For the first time in the 13 years that the Centers for Disease Control and Prevention have been monitoring the flu, there is “widespread” activity in the entire continental United States.
Widespread is defined as laboratory-confirmed influenza cases in at least half of the regions in a state. All the lower 48 states, including Montana, have reported the flu as widespread, according to the CDC.
The most recent numbers through Jan. 20 — reports are typically a week behind — show 2,530 cases in Montana with 353 hospitalizations and 20 deaths. Missoula County reports 115 total cases with 41 hospitalizations and two flu-related deaths.
Flu season officially runs from the start of October through the end of May, although Cindy Farr, the Health Promotion Division director for Missoula City-County Health Department, said the number of cases starts to rise around mid-December.
“We are currently close to the same numbers as we were last year and this is typically the time that we see flu numbers peak for the season, and then they usually drop gradually beginning around early to mid-February,” Farr said.
Farr continued to say that it’s still not too late to get a flu shot, and people should stay home if they are sick, including not sending children to school who show flu-like symptoms.
Hospitals have taken their own precautions as well, implementing visitation restrictions intended to keep patients, caregivers and visitors healthy.
Stacy Rogge, regional director of marketing and communication for Providence Health & Services, said that both St. Patrick Hospital and St. Joseph Medical Center in Polson have imposed restrictions on visitors in response to the flu. Those restrictions include no more than two visitors per patient at a time; visitors must be an immediate family member or over the age of 18; and visitors to maternity, intensive care units and pediatrics must be 18 or older.
Similarly, St. Peter’s Regional Medical Center in Helena is restricting children under the age of 12 and anyone with a fever, cough, sore throat, runny nose or congestion from visiting patients, employees or others in the hospital.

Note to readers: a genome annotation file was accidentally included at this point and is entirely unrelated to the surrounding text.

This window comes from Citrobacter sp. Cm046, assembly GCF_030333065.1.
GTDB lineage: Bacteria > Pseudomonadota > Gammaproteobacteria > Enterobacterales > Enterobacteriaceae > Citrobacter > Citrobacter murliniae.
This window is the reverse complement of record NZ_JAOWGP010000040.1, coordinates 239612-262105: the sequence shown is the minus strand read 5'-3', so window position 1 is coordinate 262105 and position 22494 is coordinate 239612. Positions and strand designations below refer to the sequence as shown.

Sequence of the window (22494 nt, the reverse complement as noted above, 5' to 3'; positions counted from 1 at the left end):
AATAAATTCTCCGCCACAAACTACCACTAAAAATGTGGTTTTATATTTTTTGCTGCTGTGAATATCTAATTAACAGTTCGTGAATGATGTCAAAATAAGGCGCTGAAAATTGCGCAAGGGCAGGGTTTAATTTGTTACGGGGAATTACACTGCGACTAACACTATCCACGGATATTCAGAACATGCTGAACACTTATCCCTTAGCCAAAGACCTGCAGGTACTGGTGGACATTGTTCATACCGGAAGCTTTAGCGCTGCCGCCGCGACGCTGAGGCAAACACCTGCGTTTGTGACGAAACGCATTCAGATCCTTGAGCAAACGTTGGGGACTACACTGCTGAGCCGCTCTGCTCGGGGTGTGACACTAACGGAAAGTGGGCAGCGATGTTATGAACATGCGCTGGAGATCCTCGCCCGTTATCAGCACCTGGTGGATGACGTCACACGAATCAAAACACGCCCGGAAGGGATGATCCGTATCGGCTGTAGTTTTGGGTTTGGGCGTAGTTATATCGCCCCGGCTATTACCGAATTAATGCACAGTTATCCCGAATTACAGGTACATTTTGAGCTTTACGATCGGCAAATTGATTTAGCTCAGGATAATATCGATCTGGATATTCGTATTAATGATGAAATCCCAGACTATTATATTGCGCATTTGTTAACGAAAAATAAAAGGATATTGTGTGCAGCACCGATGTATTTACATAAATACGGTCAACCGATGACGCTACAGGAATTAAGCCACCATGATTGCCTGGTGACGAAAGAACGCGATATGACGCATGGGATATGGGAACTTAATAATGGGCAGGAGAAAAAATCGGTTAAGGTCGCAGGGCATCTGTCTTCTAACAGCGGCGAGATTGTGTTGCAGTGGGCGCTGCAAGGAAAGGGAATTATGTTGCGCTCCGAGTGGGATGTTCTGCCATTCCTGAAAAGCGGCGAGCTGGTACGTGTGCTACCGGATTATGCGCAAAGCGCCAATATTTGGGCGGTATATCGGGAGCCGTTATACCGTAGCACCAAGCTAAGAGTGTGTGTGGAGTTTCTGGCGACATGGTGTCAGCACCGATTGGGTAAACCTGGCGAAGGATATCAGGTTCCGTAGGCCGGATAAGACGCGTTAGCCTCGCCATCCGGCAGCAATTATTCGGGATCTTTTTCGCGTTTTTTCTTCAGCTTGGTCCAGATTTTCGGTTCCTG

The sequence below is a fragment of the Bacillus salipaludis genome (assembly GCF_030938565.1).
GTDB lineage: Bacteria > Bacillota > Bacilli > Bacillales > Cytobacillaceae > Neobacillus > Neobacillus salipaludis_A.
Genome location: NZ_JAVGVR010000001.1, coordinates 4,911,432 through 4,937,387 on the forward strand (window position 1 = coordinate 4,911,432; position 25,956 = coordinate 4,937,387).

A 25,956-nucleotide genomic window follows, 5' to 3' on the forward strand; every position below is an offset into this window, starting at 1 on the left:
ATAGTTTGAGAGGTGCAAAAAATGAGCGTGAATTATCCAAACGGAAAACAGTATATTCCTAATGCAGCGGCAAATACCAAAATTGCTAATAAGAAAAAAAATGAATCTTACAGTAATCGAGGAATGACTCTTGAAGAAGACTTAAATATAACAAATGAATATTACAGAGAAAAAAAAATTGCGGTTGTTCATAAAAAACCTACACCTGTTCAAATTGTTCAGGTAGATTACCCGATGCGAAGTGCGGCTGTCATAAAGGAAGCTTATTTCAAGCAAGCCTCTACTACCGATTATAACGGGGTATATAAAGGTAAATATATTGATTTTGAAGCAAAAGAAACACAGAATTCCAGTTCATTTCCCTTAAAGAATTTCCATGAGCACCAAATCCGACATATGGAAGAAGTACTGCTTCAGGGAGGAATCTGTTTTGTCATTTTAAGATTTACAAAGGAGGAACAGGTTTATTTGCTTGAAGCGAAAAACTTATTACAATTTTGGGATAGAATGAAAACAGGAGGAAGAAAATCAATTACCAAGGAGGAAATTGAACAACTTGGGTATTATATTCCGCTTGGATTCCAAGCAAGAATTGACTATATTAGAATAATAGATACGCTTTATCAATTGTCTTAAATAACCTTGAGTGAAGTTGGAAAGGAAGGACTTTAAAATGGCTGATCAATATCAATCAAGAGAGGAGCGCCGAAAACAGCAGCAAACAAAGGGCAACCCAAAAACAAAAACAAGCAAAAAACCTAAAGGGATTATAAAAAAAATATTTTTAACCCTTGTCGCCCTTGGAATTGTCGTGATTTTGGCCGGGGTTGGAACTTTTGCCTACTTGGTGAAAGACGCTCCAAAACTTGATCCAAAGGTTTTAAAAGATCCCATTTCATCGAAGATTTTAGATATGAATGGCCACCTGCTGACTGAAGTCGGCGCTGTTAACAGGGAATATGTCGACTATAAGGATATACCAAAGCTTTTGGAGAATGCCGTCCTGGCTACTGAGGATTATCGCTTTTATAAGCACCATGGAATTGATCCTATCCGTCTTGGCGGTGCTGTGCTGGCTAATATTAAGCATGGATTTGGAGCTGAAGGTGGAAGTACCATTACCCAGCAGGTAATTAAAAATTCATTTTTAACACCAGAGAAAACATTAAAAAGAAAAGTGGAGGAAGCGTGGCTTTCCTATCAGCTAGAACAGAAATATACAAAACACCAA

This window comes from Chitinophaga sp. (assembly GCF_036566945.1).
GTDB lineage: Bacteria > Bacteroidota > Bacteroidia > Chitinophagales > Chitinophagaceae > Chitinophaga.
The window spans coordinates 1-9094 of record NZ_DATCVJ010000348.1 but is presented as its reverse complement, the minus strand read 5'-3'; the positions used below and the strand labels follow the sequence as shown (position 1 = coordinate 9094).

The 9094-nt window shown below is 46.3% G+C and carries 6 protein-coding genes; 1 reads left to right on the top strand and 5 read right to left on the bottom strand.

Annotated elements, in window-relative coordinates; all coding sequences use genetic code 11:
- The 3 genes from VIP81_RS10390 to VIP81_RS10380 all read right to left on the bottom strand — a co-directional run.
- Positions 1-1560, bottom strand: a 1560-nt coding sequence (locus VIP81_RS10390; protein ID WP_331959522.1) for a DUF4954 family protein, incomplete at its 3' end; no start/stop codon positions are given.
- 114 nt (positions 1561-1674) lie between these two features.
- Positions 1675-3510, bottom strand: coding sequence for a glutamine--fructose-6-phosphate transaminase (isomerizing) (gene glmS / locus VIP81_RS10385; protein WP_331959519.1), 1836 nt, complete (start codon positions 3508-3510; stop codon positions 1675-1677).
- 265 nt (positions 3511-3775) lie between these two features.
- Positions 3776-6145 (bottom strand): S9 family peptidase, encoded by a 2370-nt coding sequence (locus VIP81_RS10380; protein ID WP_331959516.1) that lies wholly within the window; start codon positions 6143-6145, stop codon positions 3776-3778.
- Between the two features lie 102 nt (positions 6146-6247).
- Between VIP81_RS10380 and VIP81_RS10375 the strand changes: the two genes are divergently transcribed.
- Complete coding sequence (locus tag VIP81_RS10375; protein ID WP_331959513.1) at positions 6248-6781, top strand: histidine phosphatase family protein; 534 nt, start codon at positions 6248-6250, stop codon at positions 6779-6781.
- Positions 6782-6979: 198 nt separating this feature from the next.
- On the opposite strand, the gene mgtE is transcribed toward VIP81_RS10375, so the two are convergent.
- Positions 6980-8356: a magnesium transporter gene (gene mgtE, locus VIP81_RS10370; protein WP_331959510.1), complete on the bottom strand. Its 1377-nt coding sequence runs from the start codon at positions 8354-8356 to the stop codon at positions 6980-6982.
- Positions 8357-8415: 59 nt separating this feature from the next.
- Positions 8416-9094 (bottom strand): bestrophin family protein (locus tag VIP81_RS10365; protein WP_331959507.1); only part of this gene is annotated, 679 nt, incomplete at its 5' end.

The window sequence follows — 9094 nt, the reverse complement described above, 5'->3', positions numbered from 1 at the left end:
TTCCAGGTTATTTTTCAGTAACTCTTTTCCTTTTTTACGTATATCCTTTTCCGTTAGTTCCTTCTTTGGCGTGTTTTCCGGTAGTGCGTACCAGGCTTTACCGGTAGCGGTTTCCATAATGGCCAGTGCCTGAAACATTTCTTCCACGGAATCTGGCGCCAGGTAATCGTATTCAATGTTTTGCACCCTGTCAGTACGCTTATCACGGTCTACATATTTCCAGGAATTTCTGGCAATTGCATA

“Although the flu is common, it can be deadly,” Dr. Shelly Harkins, chief medical officer at St. Peter’s, said in a Jan. 15 press release. “We are putting these visitation restrictions in place because the safety of our patients is our top priority.”
Last week, the flu hit the Hellgate High School wrestling program particularly hard, almost putting the team in jeopardy of missing the Garden City Duals. Ultimately, the team was able to send four wrestlers to compete.
The most common influenza type identified this season for Montana and the nation is Influenza A H3N2, which has hit people over the age of 65 the hardest.
“In seasons where H3N2 is the main cause of influenza, we see more cases, more visits to the doctor, more hospitalizations and more deaths, especially among older people,” Dr. Dan Jernigan, director of the CDC’s Influenza Division, said in a conference call last week.
He added that this season is starting to look like the 2014-15 season, when H3N2 predominated and which was categorized as a “high severity season.”
According to the CDC, vaccine effectiveness varies from year to year but recent studies have shown getting the flu shot reduces the risk of illness by about 40 to 60 percent.
Along with the vaccine, people should frequently wash their hands and cover a cough or sneeze to further prevent the spread of the flu.